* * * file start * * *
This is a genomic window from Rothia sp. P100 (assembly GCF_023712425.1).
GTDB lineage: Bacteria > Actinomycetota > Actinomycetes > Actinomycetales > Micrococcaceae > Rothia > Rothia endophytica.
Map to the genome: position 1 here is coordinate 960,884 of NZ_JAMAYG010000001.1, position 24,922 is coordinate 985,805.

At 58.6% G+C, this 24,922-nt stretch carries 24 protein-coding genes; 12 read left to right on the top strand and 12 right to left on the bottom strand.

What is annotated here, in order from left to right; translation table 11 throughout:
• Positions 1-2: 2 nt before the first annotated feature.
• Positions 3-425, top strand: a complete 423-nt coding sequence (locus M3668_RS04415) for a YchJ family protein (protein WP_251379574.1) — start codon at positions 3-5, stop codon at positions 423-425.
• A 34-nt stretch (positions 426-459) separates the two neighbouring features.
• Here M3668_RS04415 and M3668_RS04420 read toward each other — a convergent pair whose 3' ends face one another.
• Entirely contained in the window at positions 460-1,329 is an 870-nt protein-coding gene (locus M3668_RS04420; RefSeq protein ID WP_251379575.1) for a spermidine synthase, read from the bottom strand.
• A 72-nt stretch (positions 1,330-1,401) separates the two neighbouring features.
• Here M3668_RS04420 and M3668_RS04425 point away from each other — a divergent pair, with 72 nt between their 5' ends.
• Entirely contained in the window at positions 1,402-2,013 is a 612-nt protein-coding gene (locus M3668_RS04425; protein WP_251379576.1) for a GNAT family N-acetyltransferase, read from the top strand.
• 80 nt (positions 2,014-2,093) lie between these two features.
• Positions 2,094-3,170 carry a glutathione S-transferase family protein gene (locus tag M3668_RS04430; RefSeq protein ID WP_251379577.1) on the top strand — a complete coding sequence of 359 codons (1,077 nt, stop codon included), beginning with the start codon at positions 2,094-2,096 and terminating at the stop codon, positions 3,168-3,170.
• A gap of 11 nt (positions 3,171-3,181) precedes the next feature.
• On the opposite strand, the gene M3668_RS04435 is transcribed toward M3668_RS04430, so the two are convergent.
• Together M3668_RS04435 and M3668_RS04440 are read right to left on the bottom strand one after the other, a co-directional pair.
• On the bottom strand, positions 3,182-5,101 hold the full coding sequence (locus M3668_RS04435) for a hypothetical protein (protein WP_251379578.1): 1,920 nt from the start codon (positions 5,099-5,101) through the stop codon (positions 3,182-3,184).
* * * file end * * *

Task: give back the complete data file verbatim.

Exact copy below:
This is a genomic window from Rothia sp. P100 (assembly GCF_023712425.1).
GTDB lineage: Bacteria > Actinomycetota > Actinomycetes > Actinomycetales > Micrococcaceae > Rothia > Rothia endophytica.
Map to the genome: position 1 here is coordinate 960,884 of NZ_JAMAYG010000001.1, position 24,922 is coordinate 985,805.

At 58.6% G+C, this 24,922-nt stretch carries 24 protein-coding genes; 12 read left to right on the top strand and 12 right to left on the bottom strand.

What is annotated here, in order from left to right; translation table 11 throughout:
• Positions 1-2: 2 nt before the first annotated feature.
• Positions 3-425, top strand: a complete 423-nt coding sequence (locus M3668_RS04415) for a YchJ family protein (protein WP_251379574.1) — start codon at positions 3-5, stop codon at positions 423-425.
• A 34-nt stretch (positions 426-459) separates the two neighbouring features.
• Here M3668_RS04415 and M3668_RS04420 read toward each other — a convergent pair whose 3' ends face one another.
• Entirely contained in the window at positions 460-1,329 is an 870-nt protein-coding gene (locus M3668_RS04420; RefSeq protein ID WP_251379575.1) for a spermidine synthase, read from the bottom strand.
• A 72-nt stretch (positions 1,330-1,401) separates the two neighbouring features.
• Here M3668_RS04420 and M3668_RS04425 point away from each other — a divergent pair, with 72 nt between their 5' ends.
• Entirely contained in the window at positions 1,402-2,013 is a 612-nt protein-coding gene (locus M3668_RS04425; protein WP_251379576.1) for a GNAT family N-acetyltransferase, read from the top strand.
• 80 nt (positions 2,014-2,093) lie between these two features.
• Positions 2,094-3,170 carry a glutathione S-transferase family protein gene (locus tag M3668_RS04430; RefSeq protein ID WP_251379577.1) on the top strand — a complete coding sequence of 359 codons (1,077 nt, stop codon included), beginning with the start codon at positions 2,094-2,096 and terminating at the stop codon, positions 3,168-3,170.
• A gap of 11 nt (positions 3,171-3,181) precedes the next feature.
• On the opposite strand, the gene M3668_RS04435 is transcribed toward M3668_RS04430, so the two are convergent.
• Together M3668_RS04435 and M3668_RS04440 are read right to left on the bottom strand one after the other, a co-directional pair.
• On the bottom strand, positions 3,182-5,101 hold the full coding sequence (locus M3668_RS04435) for a hypothetical protein (protein WP_251379578.1): 1,920 nt from the start codon (positions 5,099-5,101) through the stop codon (positions 3,182-3,184).